UT scientists have mapped the process of cell division cycle
University of Tartu researchers have made new discoveries in the cell division cycle, one of life's fundamental processes, and the knowledge may help develop a more efficient treatment for cancer.
The new study, part of researcher Mardo Kõivomägi's doctoral thesis which was published in the journal Molecular Cell, is the first to conclude that the protein CDK - which regulates the cell division process sort of like an on/off switch - is a trigger that changes at different times of the cellular division process, and is not constant, as was previously thought.
"During our research, we discovered that the CDK ability to give signals to various molecules changes constantly during the cell cycle and isn't stable, as was long the understanding," said biomedical technology researcher Mart Loog. "Hence we created a model that describes the changes of those signals during the cell division cycle. We also put together the first system to classify those signals, which is based on the yeast cell model."
In cancer cells, Loog said, the function of CDK protein is interrupted by a genetic mutation, and cellular division is out of control. It can be thought of as a switch that doesn't want to turn off.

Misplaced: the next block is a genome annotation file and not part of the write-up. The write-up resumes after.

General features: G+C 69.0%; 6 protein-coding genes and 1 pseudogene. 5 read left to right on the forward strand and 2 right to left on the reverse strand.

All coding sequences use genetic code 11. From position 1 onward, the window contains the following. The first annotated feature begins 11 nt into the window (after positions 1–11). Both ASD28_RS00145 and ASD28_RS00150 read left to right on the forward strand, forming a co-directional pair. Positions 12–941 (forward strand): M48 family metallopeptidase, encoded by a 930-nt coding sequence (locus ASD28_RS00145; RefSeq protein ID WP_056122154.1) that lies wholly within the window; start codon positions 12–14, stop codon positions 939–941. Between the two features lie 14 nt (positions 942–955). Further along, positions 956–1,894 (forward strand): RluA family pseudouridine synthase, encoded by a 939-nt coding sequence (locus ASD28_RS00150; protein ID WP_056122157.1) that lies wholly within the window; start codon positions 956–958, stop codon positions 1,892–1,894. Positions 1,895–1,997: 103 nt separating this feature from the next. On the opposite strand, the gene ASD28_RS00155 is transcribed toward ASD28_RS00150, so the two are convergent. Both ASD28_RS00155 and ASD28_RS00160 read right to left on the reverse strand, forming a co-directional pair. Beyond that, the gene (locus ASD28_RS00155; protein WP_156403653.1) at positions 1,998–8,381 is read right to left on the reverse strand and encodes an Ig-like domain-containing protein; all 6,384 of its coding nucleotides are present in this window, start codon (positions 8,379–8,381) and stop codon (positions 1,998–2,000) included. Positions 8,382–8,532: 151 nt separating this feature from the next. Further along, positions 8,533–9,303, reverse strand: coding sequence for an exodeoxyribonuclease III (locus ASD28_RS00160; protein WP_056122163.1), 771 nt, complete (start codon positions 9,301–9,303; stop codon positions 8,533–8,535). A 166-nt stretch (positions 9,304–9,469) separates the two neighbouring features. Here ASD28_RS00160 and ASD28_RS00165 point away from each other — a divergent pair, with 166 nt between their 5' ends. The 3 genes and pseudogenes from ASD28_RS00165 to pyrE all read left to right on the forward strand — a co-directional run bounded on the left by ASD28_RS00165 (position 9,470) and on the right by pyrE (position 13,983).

But studying how the CDK protein acts in cancer cases may be the key for learning how to interrupt a cell division process gone bad while avoiding damage to healthy cells.
"To turn the switch off, we must understand the inner mechanism. We discovered that CDK’s ability to send signals to various molecules is changing throughout the cell cycle and is not constant as was thought before. We created a model that describes the change of those signals during the whole division cycle. In addition we created the first system for classifying these signals, using yeast cell models,“ explained Loog.
Loog says knowing all of these phases and signals may enable one to find very accurate targets that can disrupt cancer cell division while not harming other, healthy cells.
Additional information: Mart Loog, senior research fellow at Biomedical Technology Development Center of University of Tartu. Phone +372 737 4848, mobile +372 517 5698, email mart.loog [ät] ut.ee
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